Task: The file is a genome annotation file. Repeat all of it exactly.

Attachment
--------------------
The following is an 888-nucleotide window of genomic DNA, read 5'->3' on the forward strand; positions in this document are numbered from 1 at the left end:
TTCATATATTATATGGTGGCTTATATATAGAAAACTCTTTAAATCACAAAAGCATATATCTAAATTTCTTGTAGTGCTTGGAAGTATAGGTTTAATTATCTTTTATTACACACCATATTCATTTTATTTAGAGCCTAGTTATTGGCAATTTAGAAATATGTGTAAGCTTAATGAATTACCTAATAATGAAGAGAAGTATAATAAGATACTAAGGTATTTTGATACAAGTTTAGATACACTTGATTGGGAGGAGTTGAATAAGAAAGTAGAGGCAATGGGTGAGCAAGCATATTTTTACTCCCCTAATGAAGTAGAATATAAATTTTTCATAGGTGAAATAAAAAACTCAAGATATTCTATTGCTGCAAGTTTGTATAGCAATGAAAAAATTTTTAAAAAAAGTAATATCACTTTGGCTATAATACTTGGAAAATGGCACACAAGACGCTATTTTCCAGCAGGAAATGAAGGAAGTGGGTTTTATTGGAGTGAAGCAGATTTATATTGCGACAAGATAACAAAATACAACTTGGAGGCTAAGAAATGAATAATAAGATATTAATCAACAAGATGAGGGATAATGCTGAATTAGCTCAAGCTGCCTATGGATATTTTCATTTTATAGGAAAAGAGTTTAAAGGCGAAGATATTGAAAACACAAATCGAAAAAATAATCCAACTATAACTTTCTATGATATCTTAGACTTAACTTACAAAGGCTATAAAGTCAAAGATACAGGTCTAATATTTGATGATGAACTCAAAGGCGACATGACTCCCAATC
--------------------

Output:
The following is an 888-nucleotide window of genomic DNA, read 5'->3' on the forward strand; positions in this document are numbered from 1 at the left end:
TTCATATATTATATGGTGGCTTATATATAGAAAACTCTTTAAATCACAAAAGCATATATCTAAATTTCTTGTAGTGCTTGGAAGTATAGGTTTAATTATCTTTTATTACACACCATATTCATTTTATTTAGAGCCTAGTTATTGGCAATTTAGAAATATGTGTAAGCTTAATGAATTACCTAATAATGAAGAGAAGTATAATAAGATACTAAGGTATTTTGATACAAGTTTAGATACACTTGATTGGGAGGAGTTGAATAAGAAAGTAGAGGCAATGGGTGAGCAAGCATATTTTTACTCCCCTAATGAAGTAGAATATAAATTTTTCATAGGTGAAATAAAAAACTCAAGATATTCTATTGCTGCAAGTTTGTATAGCAATGAAAAAATTTTTAAAAAAAGTAATATCACTTTGGCTATAATACTTGGAAAATGGCACACAAGACGCTATTTTCCAGCAGGAAATGAAGGAAGTGGGTTTTATTGGAGTGAAGCAGATTTATATTGCGACAAGATAACAAAATACAACTTGGAGGCTAAGAAATGAATAATAAGATATTAATCAACAAGATGAGGGATAATGCTGAATTAGCTCAAGCTGCCTATGGATATTTTCATTTTATAGGAAAAGAGTTTAAAGGCGAAGATATTGAAAACACAAATCGAAAAAATAATCCAACTATAACTTTCTATGATATCTTAGACTTAACTTACAAAGGCTATAAAGTCAAAGATACAGGTCTAATATTTGATGATGAACTCAAAGGCGACATGACTCCCAATC